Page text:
Loam House. Home of the earl of Loam in London’s Mayfair district—one of the most expensive districts of London, where the cream of the English aristocracy maintained their town houses in the days before World War I. Loam House, like its eponymous owner, is apparently not of the highest rank. It contains several reception rooms of varying quality, some of which are to be “lent for charitable purposes,” while those reserved for private use are lavishly furnished. Act 1 takes place in the most luxurious of the rooms, which is lavishly equipped with a carpet, couches, and cushions. Its walls are decorated with paintings by well-known artists. A thousand roses are distributed in basins, while shelves and tables contain library novels, illustrated newspapers and, as the play opens, all the paraphernalia required for the serving and consumption of that hallowed English tradition, high tea.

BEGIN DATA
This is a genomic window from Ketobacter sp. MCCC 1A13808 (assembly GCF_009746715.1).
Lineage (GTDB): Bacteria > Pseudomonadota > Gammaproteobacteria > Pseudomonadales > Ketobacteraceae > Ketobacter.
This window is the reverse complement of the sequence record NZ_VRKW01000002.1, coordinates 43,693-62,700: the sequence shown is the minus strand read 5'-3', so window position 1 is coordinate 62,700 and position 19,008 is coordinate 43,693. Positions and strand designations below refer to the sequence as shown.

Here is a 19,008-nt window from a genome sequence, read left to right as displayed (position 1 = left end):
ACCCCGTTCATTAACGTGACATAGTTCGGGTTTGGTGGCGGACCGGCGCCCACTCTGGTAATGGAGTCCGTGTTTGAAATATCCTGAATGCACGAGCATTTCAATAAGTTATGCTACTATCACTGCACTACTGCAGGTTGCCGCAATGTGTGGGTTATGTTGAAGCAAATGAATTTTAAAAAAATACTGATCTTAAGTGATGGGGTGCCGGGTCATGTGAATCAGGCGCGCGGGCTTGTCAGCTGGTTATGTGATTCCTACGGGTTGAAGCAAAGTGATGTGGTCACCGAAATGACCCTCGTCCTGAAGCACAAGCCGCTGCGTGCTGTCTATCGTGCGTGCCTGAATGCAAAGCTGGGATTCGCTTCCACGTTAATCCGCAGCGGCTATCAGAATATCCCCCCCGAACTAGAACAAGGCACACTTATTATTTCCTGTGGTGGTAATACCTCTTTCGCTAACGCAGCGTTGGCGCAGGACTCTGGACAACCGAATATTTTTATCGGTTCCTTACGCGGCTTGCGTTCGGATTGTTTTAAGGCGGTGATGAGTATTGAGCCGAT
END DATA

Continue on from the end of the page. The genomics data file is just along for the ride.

By the time this room reappears in act 4, its decor has changed considerably. Various animal skins, stuffed birds, and the weapons used to kill them have replaced the paintings, and other items have been replaced by mementos of Crichton’s castaway experience. The tale tacitly told by these exhibits is, however, transparently false. Labels attached to the trophies on the walls emphasize the fact that all Crichton’s achievements have been rudely appropriated by the aristocrats, who are his social betters. However, the true story behind the sham...
(The entire section is 604 words.)